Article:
Random Variables in Finite Precision

This is a companion piece to the publication:

@article{finite_precision_random_varianlts,
title = {Rounding Random Variables to Finite Precision},
author = {Tyler Chen},
year = {2019},
}


A preprint will be available soon.

Why should I care?

Algorithms involving randomness have become commonplace, and in practice these algorithms are often run in finite precision. As a result, some of their theoretical properties based on the use of exact samples from continuous distributions, can no longer be guaranteed. Even so, many randomized algorithms appear to perform as well in practice as predicted by theory [HMT11], suggesting that errors resulting from sampling such distributions in finite precision are negligible. At the same time, especially in the case of Monte Carlo simulations, it is not typically clear how to differentiate the possible effects of rounding errors from the effects of sampling error. In fact, in many areas (such as the numerical solution to stochastic differential equations) this problem is typically addressed by ignoring the effects of rounding errors under the assumption that they are small [KP92]. However, with the recent trend towards lower precision computations, and with the massive increase in the amount of data available, understanding the effects of rounding errors on random variables and the interplay between rounding and sampling error has become increasingly important.

Introduction

The effects of rounding random variables to a fixed set is an old problem in statistics. In fact, this problem was studied as early as the late 1890s by Shepard, who gave the relationship between the moments of a random variable $$X$$ (satisfying certain niceness conditions) and the moments of a perturbed random variable $$X^*$$, obtained by rounding $$X$$ to a uniformly spaced set [She97].

More broadly, given some random variable $$X$$, we may consider a perturbed random variable $$X^*=X+e(X)$$, where $$e:\mathbb{R}\to\mathbb{R}$$ satisfies certain assumptions. For instance, we may assume that $$|e(x)| \leq \epsilon |x|$$ as is common in numerical analysis, or that $$e(x) = \lfloor x + 1/2\rfloor - x$$; i.e. $$e(x)$$ is the difference between the nearest integer and $$x$$.

Based on these assumptions, we can derive information about properties of $$X$$ and $$X^*$$ and how they differ. For instance, we may want to know how close the moments of $$X^*$$ are to those are of $$X$$.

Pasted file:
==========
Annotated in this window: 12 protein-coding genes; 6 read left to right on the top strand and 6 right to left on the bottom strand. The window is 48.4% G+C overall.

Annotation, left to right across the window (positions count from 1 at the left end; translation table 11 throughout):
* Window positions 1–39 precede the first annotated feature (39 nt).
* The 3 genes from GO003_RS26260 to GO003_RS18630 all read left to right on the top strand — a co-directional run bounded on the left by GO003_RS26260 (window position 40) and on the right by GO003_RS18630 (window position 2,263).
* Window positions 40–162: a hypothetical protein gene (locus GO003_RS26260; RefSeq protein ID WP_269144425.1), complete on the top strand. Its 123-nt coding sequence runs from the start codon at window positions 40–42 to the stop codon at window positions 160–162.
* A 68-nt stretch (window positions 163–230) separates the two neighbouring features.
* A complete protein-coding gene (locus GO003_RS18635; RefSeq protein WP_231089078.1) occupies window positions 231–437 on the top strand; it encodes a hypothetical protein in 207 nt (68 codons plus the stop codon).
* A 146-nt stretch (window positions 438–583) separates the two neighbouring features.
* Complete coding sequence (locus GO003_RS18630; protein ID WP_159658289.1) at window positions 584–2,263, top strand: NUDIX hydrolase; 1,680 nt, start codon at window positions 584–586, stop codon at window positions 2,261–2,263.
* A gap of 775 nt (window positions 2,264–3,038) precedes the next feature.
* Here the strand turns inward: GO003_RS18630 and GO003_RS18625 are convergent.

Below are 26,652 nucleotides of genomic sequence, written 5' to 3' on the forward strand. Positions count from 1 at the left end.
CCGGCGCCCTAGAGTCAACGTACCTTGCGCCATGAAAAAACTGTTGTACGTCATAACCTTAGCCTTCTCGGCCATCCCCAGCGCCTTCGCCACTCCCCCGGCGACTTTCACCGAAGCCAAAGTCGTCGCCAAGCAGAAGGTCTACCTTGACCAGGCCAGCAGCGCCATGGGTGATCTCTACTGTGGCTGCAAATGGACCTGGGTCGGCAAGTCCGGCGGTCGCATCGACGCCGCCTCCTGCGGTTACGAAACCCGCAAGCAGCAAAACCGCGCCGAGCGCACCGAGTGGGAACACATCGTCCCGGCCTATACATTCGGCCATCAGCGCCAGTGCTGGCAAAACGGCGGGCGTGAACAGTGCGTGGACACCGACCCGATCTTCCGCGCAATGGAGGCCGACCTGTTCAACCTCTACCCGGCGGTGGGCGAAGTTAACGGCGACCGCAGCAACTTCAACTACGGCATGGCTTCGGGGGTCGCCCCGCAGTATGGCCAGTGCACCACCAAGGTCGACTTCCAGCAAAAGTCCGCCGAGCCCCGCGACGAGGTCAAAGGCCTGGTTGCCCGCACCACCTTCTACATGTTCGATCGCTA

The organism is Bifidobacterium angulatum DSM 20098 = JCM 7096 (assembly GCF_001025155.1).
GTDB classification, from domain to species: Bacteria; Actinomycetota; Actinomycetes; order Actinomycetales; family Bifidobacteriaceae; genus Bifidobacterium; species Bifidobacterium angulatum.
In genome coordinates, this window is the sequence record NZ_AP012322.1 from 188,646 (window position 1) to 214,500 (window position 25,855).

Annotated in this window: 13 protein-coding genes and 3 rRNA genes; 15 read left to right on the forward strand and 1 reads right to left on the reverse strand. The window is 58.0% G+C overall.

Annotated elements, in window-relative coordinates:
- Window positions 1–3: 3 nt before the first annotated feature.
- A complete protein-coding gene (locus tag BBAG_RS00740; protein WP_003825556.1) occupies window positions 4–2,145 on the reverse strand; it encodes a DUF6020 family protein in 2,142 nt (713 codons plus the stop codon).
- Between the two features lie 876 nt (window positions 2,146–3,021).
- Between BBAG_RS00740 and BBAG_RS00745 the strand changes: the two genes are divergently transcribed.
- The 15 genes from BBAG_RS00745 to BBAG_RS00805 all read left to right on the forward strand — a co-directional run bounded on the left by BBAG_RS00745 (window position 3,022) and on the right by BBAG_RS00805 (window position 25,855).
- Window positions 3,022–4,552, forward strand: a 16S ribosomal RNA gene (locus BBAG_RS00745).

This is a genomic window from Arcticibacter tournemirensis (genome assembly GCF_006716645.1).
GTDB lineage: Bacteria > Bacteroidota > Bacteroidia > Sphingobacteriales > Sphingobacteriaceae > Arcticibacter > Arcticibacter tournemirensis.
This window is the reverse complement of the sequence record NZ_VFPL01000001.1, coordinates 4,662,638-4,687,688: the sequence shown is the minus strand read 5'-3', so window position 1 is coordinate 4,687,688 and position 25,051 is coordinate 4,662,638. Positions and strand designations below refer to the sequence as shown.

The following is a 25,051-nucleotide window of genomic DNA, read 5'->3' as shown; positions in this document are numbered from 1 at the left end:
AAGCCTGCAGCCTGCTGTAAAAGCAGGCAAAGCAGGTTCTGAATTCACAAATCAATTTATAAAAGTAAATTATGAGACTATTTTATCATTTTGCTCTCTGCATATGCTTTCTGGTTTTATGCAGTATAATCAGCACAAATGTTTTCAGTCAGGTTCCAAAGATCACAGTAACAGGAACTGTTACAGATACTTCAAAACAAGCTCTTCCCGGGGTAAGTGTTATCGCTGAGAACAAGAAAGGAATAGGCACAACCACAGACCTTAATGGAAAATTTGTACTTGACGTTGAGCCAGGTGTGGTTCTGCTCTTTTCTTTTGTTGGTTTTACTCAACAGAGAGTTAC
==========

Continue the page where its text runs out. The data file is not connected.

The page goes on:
For instance, given that $$|e(x)| \leq \epsilon |x|$$, it is trivial to show, \begin{align*} \left| \mathbb{E} \left[X^k - (X^*)^k \right] \right| \leq \epsilon \mathbb{E}\big[ |X|^k \big] \end{align*}

Techniques

Suppose we would like to compute the difference in the means of $$X$$ and $$X^*$$. We have, \begin{align*} \mathbb{E}[X^*-X] = \mathbb{E}[e(X)] = \int e(x) f_X(x) \mathrm{d}x \end{align*}

Now, if we know $$e(x)$$ and $$f_X(x)$$, then we can simply evaluate this integral (possibly numerically). However, in many situations, it is tedious to work with $$e(x)$$, even if we know it. For instance, the $$e(x)$$ corresponding to rounding to some finite precision number system would be quite tricky to deal with.

Even so, we expect this integral to be small if $$f_X(x)$$ is relatively well behaved. This is because $$e(x)$$ is positive about as much as it is negative. Indeed, as Figure 2 shows, the integral of $$e(x)$$ over any interval is small.

In this paper we provide a technique to bound integrals of the form $$\int fg \mathrm{d}x$$ given that the integral of $$g$$ is small on any interval. The previous example can be viwed as an appliation of the following proposition.

Proposition. Let $$f: \mathbb{R} \to \mathbb{R}_{\geq 0}$$ be lower semi-continuous and $$g:\mathbb{R} \to \mathbb{R}$$ integrable. Suppose that $$fg$$ is absolutely integrable and that there exists a function $$h : \mathbb{R} \times \mathbb{R} \to \mathbb{R}_{\geq 0}$$ such that for any $$a,b\in\mathbb{R}$$, \begin{align*} \int_{a}^{b} g(x) \,\mathrm{d}{x} \leq h(a,b) \end{align*}

Let $$\mathcal{O} \subset 2^\mathbb{R}$$ denote the set of all open subsets of $$\mathbb{R}$$. Recall that any open set $$A \in \mathcal{O} \setminus \{ \varnothing \}$$ can be writen $$A = \bigcup_{i=1}^{k} (a_i,b_i)$$ where $$(a_i,b_i)$$ are pairwise disjoint and $$k \in \mathbb{Z}_{>0} \cup \{\infty\}$$. Extend $$h : \mathbb{R} \times \mathbb{R} \to \mathbb{R}_{\geq 0}$$ to a function $$\mu : \mathcal{O} \to \mathbb{R}_{\geq 0} \cup \{ \infty \}$$ on open sets by $$\mu(\varnothing) = 0$$ and, \begin{align*} \mu(A) = \mu\left( \bigcup_{i=1}^{k} (a_i,b_i) \right) = \sum_{i=1}^{k} h(a_i,b_i) ,&& \forall A \in \mathcal{O} \setminus \{ \varnothing \} \end{align*}

Then, \begin{align*} \int f(x) g(x) \,\mathrm{d}{x} \leq \int_{0}^{\infty} \mu ( \{ x : f(x) > u\} ) \,\mathrm{d}{u} \end{align*}